Christian Zionism, as a result of its rejection of Bible truth with regard to the conditional nature of God's covenant with Israel, has veered into serious theological error and has become an embarrassment to evangelical Christianity.
Christian Zionists preach and practice racial bigotry toward Palestinians and other peoples of Middle Eastern ancestry. They teach that it is right for Israeli settlers to steal from the Arabs and that it is the duty of Christians to help them steal.
They heap curses on American Presidents and Israeli Prime Ministers who try to find a peaceful solution to the Israeli-Palestinian dispute. They oppose all peace plans for Israel, because their bloodthirsty, fanciful "end of days" scenario requires that two-thirds of all the Jews in the world be slaughtered in a final Battle of Armageddon. For these reasons, Christian Zionism has always been rejected and repudiated by intelligent, right-thinking Christians and Jews.
Jewish Scholars Say That God's Land Grant to the Jews is Conditional On Keeping the Covenant
On the subject of what the Old Testament says about God's land grant to the Jews, I would tend to pay more attention to the scholarly teachings of Jews, than I would to the opinions of the typical fundamentalist Christian church member.
The Jews have a knowledge of the Hebrew language, in which the Old Testament was written, and they have devoted themselves to deep study of the Old Testament.
Many fundamentalist Christians have little knowledge of what the Old Testament teaches, and in many cases they have never even read it through once. When they say that "God gave Palestine to the Jews in an unconditional covenant," they are merely parroting the pronouncements of their favorite televangelist or prophecy guru. None of these teachers, or their followers, can point to anything in the Bible that says that God's covenant or land grant to the Jews were unconditional.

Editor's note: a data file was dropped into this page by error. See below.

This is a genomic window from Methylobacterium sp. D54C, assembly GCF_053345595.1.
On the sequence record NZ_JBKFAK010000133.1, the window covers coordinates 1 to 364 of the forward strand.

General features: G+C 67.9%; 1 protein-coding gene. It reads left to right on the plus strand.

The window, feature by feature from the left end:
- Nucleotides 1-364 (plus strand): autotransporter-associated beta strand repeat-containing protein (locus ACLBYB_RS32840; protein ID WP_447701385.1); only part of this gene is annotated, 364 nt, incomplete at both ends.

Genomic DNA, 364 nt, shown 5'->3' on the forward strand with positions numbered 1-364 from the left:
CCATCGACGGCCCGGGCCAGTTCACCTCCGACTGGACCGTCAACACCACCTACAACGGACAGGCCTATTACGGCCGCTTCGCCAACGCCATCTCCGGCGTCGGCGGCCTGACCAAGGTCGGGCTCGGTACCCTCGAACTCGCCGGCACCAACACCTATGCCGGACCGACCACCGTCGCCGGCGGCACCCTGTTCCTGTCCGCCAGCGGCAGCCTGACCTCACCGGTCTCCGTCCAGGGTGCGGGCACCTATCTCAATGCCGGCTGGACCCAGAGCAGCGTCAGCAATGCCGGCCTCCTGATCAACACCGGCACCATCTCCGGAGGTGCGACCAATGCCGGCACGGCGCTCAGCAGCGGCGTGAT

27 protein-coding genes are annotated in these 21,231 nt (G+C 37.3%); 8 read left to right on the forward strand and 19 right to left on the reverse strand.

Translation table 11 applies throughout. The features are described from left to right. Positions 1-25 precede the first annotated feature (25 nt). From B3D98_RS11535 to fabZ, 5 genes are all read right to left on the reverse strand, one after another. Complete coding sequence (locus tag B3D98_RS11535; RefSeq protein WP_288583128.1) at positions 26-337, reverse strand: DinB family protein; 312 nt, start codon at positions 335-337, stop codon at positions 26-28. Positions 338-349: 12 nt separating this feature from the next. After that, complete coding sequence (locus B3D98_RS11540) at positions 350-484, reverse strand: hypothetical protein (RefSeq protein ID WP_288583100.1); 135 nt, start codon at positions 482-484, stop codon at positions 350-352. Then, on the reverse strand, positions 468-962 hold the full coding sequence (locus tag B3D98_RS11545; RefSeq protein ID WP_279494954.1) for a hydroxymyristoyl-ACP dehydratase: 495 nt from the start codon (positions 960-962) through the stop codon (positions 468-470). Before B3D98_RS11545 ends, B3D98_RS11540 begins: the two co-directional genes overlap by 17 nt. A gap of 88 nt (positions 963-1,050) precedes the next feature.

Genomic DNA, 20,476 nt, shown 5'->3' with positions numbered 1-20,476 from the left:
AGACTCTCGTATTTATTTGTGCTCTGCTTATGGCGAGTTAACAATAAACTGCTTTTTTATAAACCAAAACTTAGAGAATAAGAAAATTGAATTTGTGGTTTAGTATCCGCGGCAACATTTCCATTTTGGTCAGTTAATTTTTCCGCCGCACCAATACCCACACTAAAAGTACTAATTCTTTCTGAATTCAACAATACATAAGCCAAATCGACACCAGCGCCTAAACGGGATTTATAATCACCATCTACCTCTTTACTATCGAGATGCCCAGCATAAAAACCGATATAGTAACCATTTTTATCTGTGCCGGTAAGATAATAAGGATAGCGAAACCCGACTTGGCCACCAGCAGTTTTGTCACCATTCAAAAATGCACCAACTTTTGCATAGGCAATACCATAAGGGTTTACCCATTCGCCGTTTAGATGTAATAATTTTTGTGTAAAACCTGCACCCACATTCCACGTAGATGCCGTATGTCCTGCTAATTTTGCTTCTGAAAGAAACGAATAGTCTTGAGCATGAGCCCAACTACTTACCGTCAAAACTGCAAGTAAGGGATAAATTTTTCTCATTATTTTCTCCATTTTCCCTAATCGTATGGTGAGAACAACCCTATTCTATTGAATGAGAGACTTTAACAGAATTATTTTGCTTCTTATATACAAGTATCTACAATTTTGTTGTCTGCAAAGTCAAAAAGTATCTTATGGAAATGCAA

With that in mind, let us see what thoughtful, intelligent, scholarly Jews have said about the nature of God's covenant and land grant.
"We're not the Chosen People just by virtue of our forefathers; Leviticus warns the land will vomit us out, too, if we continue to be stiff-necked and evil. . . . There is no eternal guarantee to this holy land. . . . Our presence in the land is neither eternal nor automatic. Rather, our presence in the land is intimately connected with our moral behavior (our treatment of the stranger, widow and orphan) as a nation. If we act wickedly towards the stranger; turn our heads from the poverty of the orphan, and stuff our ears to the cries of the widow, then the land will vomit us out - just as it had done to so many nations before us. When life is not lived morally, there's no difference between Jews and Amorites, between Israelis and Canaanites, Romans or Crusaders." - Avraham Burg, former speaker of the Knesset (Israeli Parliament).
"The text [Exodus 19:5] makes clear that this special status [Chosen People] is conditional: Israel must uphold their end of the deal and maintain the terms of the covenant. As the text states, 'IF you will obey Me faithfully and keep my covenant, THEN you shall be My treasured possession among all the peoples.' It is not Israel as a people who are special, but rather it is their behaviour, their commitment to and adherence to the laws of the covenant, which sets them apart from all other people." - Rabbi W. Gunther Plaut, in Kolel, The Adult Centre for Liberal Jewish Learning.